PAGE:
¶13 There is nothing to the contrary contained in Associated Industries of Oklahoma v. Industrial Welfare Commission, 185 Okla. 177, 90 P. 899, for there the title words specifically referred to minimum wages for "women," wherefore it was misleading when the body of the act sought to include a minimum wage for men.

¶14 There is no merit in this contention.

¶15 It is next contended that, since the continued operation of the act is made dependent upon a future contingency, that is, a decision of the Supreme Court of the United States, the act is void as a delegation of legislative power.

¶16 Section 22 of the act, supra, provides:

"in event that Title IX of the Social Security Act is declared invalid, this law shall cease to be operative, and all moneys then credited to the State of Oklahoma in the trust fund of the National Treasurer shall be returned to the taxpayers of the state through the State Treasurer."

¶17 It is likewise provided in the title of the act.

¶18 It is urged, under article 4 and section I of art. 5, Constitution, providing for tripartite divisions of governmental powers, and the vesting of legislative authority, respectively, that the Legislature may not provide for termination of legislation or the inoperation of an act save and except by repeal. It is urged that the provision for conditional inoperation of the act is a delegation of legislative power and authority.

¶19 We now set forth substance of a statement of the history in this social legislation as contained in the brief of defendant in error:

"The Social Security Act was enacted in August, 1935, Title IX of that Act opened the door to unemployment insurance. Before that date only one state, Wisconsin, had an active unemployment insurance law. All of the other states of the Union hesitated to enact such laws for fear that the taxes which they would have to impose on industry within their own state would redound to their serious detriment. They feared that industry in other states would have a strong competitive advantage over local industry. Title IX of the Social Security Act removed this competitive consideration. It imposed a tax on employers throughout the Nation, and it provided that, if a state should pass an unemployment compensation law, a credit up to ninety per cent. of the federal tax would be allowed to employers of that state for contributions made to a state unemployment compensation fund. The efficacy of this device to remove the fears of competition is amply borne out by the fact that in the short space of two years there had been enacted an unemployment compensation law in every state of the Union, the District of Columbia and Hawaii.

"Oklahoma enacted its unemployment compensation law in December, 1936. It had to enact the law in 1936 in order to claim a credit for the tax imposed for that year. Had it enacted the law thereafter, its employers would have paid a tax to the Federal Government, but would not have been in a position to claim the credit measured by state contributions. Thus, employers in this state would have paid the same total amount of taxes as employers in other states, with the difference, only, that instead of paying ninety per cent. of that amount to the state and ten per cent to the Federal Government, they would have paid one hundred per cent. of the tax to the Federal Government.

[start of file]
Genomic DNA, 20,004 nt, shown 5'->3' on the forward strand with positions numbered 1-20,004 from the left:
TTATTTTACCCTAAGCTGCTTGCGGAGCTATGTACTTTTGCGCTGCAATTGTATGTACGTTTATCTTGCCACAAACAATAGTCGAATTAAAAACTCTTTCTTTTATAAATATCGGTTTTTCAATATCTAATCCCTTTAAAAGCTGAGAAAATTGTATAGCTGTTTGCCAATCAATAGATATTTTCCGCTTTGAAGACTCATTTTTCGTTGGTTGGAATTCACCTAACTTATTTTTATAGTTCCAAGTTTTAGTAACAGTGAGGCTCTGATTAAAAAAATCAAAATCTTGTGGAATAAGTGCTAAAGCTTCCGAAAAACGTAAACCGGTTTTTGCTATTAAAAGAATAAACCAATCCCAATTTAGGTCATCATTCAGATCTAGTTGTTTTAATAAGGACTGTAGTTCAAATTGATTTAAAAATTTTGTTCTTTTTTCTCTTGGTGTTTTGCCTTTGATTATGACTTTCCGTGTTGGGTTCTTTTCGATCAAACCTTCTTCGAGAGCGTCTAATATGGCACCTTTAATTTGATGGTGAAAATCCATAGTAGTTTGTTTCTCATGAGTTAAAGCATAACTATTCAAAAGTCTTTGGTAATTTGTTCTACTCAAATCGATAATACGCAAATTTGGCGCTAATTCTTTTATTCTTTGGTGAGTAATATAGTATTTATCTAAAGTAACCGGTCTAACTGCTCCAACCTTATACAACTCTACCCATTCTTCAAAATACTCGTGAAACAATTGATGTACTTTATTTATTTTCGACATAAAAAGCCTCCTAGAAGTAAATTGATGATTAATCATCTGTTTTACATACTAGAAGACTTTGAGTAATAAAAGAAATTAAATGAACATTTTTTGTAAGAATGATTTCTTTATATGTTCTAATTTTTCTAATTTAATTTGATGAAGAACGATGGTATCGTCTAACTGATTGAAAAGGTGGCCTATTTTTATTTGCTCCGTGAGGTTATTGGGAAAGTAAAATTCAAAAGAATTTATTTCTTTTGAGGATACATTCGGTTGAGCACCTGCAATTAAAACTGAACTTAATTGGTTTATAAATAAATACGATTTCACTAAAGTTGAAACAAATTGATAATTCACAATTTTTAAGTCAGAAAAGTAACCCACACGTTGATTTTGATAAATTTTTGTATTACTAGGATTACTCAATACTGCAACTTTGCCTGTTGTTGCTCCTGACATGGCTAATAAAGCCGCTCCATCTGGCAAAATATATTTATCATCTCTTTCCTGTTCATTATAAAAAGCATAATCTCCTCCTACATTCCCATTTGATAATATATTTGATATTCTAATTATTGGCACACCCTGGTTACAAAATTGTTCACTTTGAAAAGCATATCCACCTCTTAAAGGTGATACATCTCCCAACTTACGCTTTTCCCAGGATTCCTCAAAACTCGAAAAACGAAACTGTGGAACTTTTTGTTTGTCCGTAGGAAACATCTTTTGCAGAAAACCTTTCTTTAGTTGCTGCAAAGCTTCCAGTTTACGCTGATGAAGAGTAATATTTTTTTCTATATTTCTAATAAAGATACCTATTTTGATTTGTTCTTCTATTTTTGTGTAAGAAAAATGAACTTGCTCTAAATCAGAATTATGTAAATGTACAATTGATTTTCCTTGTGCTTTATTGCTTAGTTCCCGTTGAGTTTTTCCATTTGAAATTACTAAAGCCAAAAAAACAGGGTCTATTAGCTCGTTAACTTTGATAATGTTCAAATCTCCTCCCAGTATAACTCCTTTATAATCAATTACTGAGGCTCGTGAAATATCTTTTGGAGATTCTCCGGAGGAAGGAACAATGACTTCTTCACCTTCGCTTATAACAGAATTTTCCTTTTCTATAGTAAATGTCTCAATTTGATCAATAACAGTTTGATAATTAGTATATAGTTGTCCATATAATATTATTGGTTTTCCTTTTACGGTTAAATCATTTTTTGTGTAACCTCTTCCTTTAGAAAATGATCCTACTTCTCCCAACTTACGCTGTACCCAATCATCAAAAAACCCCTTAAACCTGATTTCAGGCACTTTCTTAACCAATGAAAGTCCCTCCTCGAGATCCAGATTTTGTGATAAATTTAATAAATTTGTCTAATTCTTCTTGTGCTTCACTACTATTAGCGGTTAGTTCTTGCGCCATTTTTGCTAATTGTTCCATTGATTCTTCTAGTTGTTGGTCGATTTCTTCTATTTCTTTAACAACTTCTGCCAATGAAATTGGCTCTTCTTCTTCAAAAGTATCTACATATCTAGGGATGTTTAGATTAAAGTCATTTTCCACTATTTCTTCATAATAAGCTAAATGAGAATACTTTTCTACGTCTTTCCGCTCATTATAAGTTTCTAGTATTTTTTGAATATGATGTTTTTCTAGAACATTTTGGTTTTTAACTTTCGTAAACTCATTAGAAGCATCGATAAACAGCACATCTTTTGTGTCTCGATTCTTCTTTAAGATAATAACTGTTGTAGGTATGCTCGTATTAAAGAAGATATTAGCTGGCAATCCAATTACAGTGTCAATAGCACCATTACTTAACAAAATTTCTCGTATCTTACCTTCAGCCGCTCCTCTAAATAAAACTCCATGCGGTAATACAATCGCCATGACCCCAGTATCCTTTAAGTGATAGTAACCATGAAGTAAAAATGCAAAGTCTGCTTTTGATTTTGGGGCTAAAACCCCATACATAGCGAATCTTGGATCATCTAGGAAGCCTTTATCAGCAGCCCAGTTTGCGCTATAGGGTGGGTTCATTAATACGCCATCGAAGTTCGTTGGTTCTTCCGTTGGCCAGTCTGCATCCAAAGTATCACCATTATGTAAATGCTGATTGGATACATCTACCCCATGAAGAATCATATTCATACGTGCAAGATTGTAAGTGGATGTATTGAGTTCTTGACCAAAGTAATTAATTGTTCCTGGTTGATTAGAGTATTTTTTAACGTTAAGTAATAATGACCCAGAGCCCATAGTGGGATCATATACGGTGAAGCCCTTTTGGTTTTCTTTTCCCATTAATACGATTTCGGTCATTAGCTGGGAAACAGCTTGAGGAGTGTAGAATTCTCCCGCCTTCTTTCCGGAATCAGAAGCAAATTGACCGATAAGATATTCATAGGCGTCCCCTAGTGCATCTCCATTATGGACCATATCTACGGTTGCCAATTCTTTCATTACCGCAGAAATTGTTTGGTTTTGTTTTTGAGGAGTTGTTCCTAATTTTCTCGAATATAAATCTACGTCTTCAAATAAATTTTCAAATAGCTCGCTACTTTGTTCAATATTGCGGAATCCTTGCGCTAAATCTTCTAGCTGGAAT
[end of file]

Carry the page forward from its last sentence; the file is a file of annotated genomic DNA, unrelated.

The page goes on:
"At the time of the enactment of the Oklahoma law, however, a serious question was raised as to the constitutionality of the Social Security Act. Much litigation was then pending in federal and state courts attacking the statute. The Oklahoma Legislature, intent on protecting the employers of the state, adopted the obvious procedure. It enacted the law, made it immediately operative and at the same time the Legislature prepared for any future contingency that might imperil the contributions required under the act from the employers of the state. Since then, of course, the constitutionality of the Social Security Act has been settled by the Supreme Court of the United States in the case of Steward Machine Co. v. Davis, 301 U.S. 548."

¶20 The Legislature may not delegate its power to make laws, it must declare the policy and fix legal principles, but other agencies may be invested with power to ascertain facts to which the policy and principles apply, otherwise "there would be infinite confusion in the laws, * * *" 1 Cooley, Constitutional Limitations, 228 (8th Ed.)

¶21 There is a true distinction between delegation of legislative power, or the function of lawmaking, and the conferring of authority or discretion as to execution of law. This distinction is pointed out in Associated Industries of Oklahoma v. Industrial Welfare Commission, 185 Okla. 177, 90 P.2d 899; Cincinnati, W. & Z. R. Co. v. Clinton County, I Ohio St. 77; Field v. Clark, 143 U.S. 649; Williams v. Evans, 139 Minn. 32, 165 N.W. 495, 166 N. W. 504.

¶22 We have frequently stated these rules. Herrin v. Arnold, 183 Okla. 392, 82 P.2d 977; Gordon v. Continental Ins. Co., 182 Okla. 240, 76 P.2d 1055; Patterson v. Stanolind Oil & Gas Co., 182 Okla. 155, 77 P.2d 83; In re Initiative Petition No. 4, for Repeal of Charter of City of Cushing, 165 Okla. 8, 23 P.2d 677.

¶23 Herein, for the first time, this court is presented with conditional legislation, but the Legislature has determined the policy, which is in this case that in event of a specified contingency, it would best subserve the interest of the state that the Unemployment Compensation Law become inoperative. This is not a delegation of legislative function to the Supreme Court of the United States, but simply a legislative determination of future applicability of the act dependent upon a contingency. It is true that the Legislature may not select every contingency to govern the effectiveness of a law. The Alabama Unemployment Compensation Law contains the same provision, and it was held in Beeland Wholesale Co. v. Kaufman (Ala.) 174 So. 519, that same did not render the act invalid. In re Opinion of Justices (Ala.) 166 So. 706.

"Enactment to become state law as result of favorable general election, called in act, is invalid as delegation of legislative power."

¶24 In some instances it is clear that such an effort is an abdication from duty of declaring a policy, but herein the policy is definitely stated, the condition for inoperation of the law is passed, and there existed a sound basis for the fixed policy when it was prospective.